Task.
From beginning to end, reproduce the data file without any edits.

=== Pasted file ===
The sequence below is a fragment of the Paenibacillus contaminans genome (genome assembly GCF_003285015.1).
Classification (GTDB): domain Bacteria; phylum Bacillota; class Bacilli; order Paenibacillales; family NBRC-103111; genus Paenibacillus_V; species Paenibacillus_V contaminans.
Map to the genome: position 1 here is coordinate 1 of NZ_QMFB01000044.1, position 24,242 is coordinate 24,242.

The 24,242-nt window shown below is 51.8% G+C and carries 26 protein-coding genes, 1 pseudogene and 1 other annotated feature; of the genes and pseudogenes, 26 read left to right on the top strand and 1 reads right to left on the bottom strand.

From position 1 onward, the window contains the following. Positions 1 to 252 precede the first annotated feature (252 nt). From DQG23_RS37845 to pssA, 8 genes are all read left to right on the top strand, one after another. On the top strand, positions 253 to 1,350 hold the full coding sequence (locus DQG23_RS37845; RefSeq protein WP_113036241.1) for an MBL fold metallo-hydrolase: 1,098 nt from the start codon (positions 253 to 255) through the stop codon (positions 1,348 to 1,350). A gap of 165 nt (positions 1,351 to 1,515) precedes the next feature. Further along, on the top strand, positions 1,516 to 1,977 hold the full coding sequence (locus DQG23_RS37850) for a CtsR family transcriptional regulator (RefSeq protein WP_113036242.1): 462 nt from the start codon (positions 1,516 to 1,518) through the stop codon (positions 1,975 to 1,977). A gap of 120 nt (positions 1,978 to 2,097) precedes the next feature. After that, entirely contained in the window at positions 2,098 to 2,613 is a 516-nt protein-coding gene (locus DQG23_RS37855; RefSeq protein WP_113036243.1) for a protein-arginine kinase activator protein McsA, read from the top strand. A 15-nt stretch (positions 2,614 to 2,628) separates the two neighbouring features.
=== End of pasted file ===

The sequence below is a fragment of the Paenibacillus contaminans genome (genome assembly GCF_003285015.1).
Classification (GTDB): domain Bacteria; phylum Bacillota; class Bacilli; order Paenibacillales; family NBRC-103111; genus Paenibacillus_V; species Paenibacillus_V contaminans.
Map to the genome: position 1 here is coordinate 1 of NZ_QMFB01000044.1, position 24,242 is coordinate 24,242.

The 24,242-nt window shown below is 51.8% G+C and carries 26 protein-coding genes, 1 pseudogene and 1 other annotated feature; of the genes and pseudogenes, 26 read left to right on the top strand and 1 reads right to left on the bottom strand.

From position 1 onward, the window contains the following. Positions 1 to 252 precede the first annotated feature (252 nt). From DQG23_RS37845 to pssA, 8 genes are all read left to right on the top strand, one after another. On the top strand, positions 253 to 1,350 hold the full coding sequence (locus DQG23_RS37845; RefSeq protein WP_113036241.1) for an MBL fold metallo-hydrolase: 1,098 nt from the start codon (positions 253 to 255) through the stop codon (positions 1,348 to 1,350). A gap of 165 nt (positions 1,351 to 1,515) precedes the next feature. Further along, on the top strand, positions 1,516 to 1,977 hold the full coding sequence (locus DQG23_RS37850) for a CtsR family transcriptional regulator (RefSeq protein WP_113036242.1): 462 nt from the start codon (positions 1,516 to 1,518) through the stop codon (positions 1,975 to 1,977). A gap of 120 nt (positions 1,978 to 2,097) precedes the next feature. After that, entirely contained in the window at positions 2,098 to 2,613 is a 516-nt protein-coding gene (locus DQG23_RS37855; RefSeq protein WP_113036243.1) for a protein-arginine kinase activator protein McsA, read from the top strand. A 15-nt stretch (positions 2,614 to 2,628) separates the two neighbouring features.